Wednesday, February 27, 2008

Council keeps Mesa project alive


A proposal to build nine homes in a Mesa neighborhood became the topic of contention at the Santa Barbara City Council yesterday as city leaders weighed the benefits of affordable housing with the impacts of increased density and development.
Originally rejected by a 4-0 vote of the Planning Commission as a 12-condo project with four affordable units, the project had since been revised to nine units with four at affordable rates. After much deliberation and debate, the City Council upheld the developer’s appeal on a 4-3 vote, effectively overruling the Planning Commission.

Yesterday’s decision simply allowed for the initiation of a zoning modification and a General Plan amendment to allow for the increased development. The project will still need a five-vote majority of the council in order to receive final approval.
Those who voted in favor of continuing the process said the benefit of affordable housing and the project’s general compatibility with neighboring properties outweighed density issues.
“If we can’t approve this one, I’m at a loss as to what we can approve,” Councilmember Roger Horton said.
Horton joined councilmembers Grant House, Helene Schneider and Das Williams in upholding the appeal. Those opposed to the motion said despite admirable aspects of the project, overturning a Planning Commission decision and amending the General Plan when the city is currently involved in an update of the General Plan is too far a leap to make.
“I believe that the planning commissioners are our land-use experts,” Councilmember Dale Francisco said. “I need to see a very, very convincing reason for overruling their judgment.”
The project in question is part of an illegal subdivision dating back to 1929 known as the Rogers Tract that merged in 2005. The site, about an acre in size, is on a slope that has a 16 percent average incline, an issue that played a role in the Planning Commission’s decision to reject the project.
Concerns by neighbors about traffic and safety impacts also prompted several planning commissioners felt the density was too high. Others felt it was premature to initiate zoning and General Plan changes during the update process, according to a staff report.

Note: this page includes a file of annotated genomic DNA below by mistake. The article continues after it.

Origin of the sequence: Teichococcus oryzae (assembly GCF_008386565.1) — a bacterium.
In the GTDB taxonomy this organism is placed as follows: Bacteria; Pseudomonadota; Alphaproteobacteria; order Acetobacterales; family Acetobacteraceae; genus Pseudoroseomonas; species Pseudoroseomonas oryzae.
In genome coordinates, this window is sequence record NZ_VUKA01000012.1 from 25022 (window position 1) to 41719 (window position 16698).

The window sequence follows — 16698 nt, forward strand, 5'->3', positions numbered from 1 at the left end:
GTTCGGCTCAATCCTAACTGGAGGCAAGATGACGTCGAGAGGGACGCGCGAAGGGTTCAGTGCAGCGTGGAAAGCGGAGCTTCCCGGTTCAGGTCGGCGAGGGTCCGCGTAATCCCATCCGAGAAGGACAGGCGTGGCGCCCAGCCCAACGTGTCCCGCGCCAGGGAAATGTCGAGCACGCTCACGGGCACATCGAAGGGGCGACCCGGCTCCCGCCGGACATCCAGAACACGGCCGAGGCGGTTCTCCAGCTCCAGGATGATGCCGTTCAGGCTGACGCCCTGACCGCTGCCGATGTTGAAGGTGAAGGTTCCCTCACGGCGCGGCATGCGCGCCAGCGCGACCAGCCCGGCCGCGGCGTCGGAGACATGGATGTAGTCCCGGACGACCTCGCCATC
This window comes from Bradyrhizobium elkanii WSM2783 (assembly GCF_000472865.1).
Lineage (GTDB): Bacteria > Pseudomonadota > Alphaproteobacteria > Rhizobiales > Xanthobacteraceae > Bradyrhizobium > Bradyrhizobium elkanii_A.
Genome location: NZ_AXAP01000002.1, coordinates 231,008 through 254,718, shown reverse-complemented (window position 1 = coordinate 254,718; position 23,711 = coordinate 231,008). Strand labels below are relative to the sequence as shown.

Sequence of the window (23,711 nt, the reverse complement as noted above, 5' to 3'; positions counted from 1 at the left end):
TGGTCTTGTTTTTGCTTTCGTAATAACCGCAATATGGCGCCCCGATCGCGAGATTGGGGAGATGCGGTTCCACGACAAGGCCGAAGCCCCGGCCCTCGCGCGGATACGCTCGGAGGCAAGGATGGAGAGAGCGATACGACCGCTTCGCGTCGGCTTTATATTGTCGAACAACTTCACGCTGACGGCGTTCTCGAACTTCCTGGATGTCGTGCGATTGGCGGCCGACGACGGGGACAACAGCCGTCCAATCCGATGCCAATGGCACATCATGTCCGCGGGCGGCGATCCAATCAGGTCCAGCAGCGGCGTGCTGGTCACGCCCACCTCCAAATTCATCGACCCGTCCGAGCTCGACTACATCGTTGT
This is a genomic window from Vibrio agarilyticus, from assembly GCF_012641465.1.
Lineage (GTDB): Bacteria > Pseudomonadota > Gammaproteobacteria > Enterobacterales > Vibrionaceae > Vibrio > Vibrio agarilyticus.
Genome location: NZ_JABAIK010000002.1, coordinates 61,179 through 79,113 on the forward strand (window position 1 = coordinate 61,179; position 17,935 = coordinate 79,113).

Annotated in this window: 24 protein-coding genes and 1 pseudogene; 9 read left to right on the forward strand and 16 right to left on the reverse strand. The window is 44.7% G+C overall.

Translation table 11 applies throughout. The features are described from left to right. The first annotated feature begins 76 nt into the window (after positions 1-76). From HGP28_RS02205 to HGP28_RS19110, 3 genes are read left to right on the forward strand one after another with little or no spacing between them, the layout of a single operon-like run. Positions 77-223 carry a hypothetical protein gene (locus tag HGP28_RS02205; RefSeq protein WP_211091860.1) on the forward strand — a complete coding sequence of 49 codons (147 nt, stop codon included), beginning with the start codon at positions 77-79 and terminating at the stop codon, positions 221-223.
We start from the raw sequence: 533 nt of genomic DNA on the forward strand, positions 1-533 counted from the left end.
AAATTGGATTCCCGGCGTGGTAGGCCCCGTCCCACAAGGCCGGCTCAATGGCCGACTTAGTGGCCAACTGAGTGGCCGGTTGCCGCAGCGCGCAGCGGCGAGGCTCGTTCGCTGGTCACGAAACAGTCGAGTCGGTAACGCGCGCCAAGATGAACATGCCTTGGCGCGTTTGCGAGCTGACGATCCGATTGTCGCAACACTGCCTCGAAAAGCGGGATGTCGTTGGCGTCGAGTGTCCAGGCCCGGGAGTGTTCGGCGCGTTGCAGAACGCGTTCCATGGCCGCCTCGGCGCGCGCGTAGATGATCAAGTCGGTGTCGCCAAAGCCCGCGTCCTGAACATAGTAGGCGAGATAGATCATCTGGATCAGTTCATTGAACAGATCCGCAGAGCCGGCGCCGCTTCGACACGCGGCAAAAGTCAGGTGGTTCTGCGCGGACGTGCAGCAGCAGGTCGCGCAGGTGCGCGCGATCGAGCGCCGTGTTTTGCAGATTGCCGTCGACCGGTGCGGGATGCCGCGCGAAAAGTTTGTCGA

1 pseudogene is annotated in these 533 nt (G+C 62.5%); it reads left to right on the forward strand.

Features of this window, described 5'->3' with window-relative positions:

John Jostes, a planning commissioner who attended yesterday’s council meeting, said he would likely not support the revised project.
“There may be other commissioners who may be more receptive to a project with lesser density,” he said. “I, for one, would still have concerns about an increase in density on this site because of the slopes and because of neighborhood concerns.”
Mark Lloyd, a planning consultant speaking on behalf of the property owner, said while he is not inclined to drag projects through the appeal process, he felt this particular proposal was worthy of discussing at the City Council level.
“We felt that there was enough merit in the project … that it warranted your input and decision,” he said.
Calling it an “exceptional model” for affordable housing, he described the two-story, 2,200-square-foot market units and 1,100-square-foot affordable units as surrounded with abundant open space and yard areas.
“Our composite here is to provide a project that has 50 percent affordable housing in it,” he said. “We think that’s a worthy goal.”
Neighbors of the project, including several from the SHIFCO senior housing complex, spoke out yesterday as well. Those opposed said the impact from construction of a neighboring subdivision project that involves 14 units is already unbearable.
“Some of the residents are very discouraged about the current project going on above us,” SHIFCO manager Inger Loken-Budke said. “…It’s mud when it’s raining and it’s dust when it’s not raining.”
Others spoke in favor of the project, calling it generous in its affordability and compatible with the neighborhood.
Following staff discussion and public comment, the task of deliberation fell to the council. Williams took up the issue first, arguing that although his preference is to leave hillsides alone, he is worried the property owner might decide to build two large homes if this project is rejected outright.
“I would argue that if we don’t allow at least the possibility of a project … then the only recourse is to go back to build these two mansions, which I think is the worst possible outcome.”
He contended that traffic issues caused by two large homes, with trips by house staff and yard workers, is at least comparable to that of the smaller units being proposed.
In addition to disagreeing with that claim, Francisco said the city cannot simply amend the General Plan and zoning laws every time an admirable project comes up.
“I think the result of that is chaos,” Francisco said. “…I believe that a guiding framework for land use planning is fundamental.”
Councilmember Iya Falcone also argued that while planning and development shouldn’t come to a halt during the General Plan update, the city is on the eve of that update process and tinkering with the plan at this point is not appropriate.
“I’m just not convinced it’s prudent to initiate a General Plan amendment,” she said.
Although in disagreement over the project before them, the councilmembers all expressed discontent with the impact of the current construction of the 14-unit complex taking place in that neighborhood. House said city officials need to make issues with runoff, dust and traffic their highest priority.
“We must get that back on track,” he said. “These people should not be enduring some of the things they have had to endure.”

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